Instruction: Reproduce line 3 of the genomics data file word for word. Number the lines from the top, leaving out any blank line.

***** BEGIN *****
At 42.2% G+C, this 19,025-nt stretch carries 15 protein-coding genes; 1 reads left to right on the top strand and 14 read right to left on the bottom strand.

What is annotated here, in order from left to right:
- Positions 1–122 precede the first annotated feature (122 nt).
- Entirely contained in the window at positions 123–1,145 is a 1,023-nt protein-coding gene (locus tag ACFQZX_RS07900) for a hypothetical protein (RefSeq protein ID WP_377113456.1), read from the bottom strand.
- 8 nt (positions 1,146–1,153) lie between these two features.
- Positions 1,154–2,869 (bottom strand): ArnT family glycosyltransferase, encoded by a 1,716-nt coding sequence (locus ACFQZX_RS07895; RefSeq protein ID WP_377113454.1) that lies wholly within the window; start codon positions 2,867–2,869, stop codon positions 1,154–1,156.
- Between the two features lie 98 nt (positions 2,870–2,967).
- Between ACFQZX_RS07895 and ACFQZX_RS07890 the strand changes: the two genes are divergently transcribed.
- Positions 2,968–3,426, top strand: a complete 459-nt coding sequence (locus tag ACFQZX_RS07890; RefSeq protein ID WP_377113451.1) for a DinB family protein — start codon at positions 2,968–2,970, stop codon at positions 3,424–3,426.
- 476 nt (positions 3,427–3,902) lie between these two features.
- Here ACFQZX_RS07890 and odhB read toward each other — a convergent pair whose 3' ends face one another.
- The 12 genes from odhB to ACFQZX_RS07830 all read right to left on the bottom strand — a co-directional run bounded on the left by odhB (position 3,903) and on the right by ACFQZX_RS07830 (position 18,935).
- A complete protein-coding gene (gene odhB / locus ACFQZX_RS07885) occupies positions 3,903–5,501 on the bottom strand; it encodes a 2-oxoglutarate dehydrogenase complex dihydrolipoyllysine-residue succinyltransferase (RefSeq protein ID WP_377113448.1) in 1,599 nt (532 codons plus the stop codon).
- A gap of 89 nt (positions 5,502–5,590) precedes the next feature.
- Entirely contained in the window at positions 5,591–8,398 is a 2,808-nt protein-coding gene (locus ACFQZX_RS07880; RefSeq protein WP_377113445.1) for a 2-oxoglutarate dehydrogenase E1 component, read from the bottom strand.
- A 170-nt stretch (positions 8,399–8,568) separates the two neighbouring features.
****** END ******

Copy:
- Positions 1–122 precede the first annotated feature (122 nt).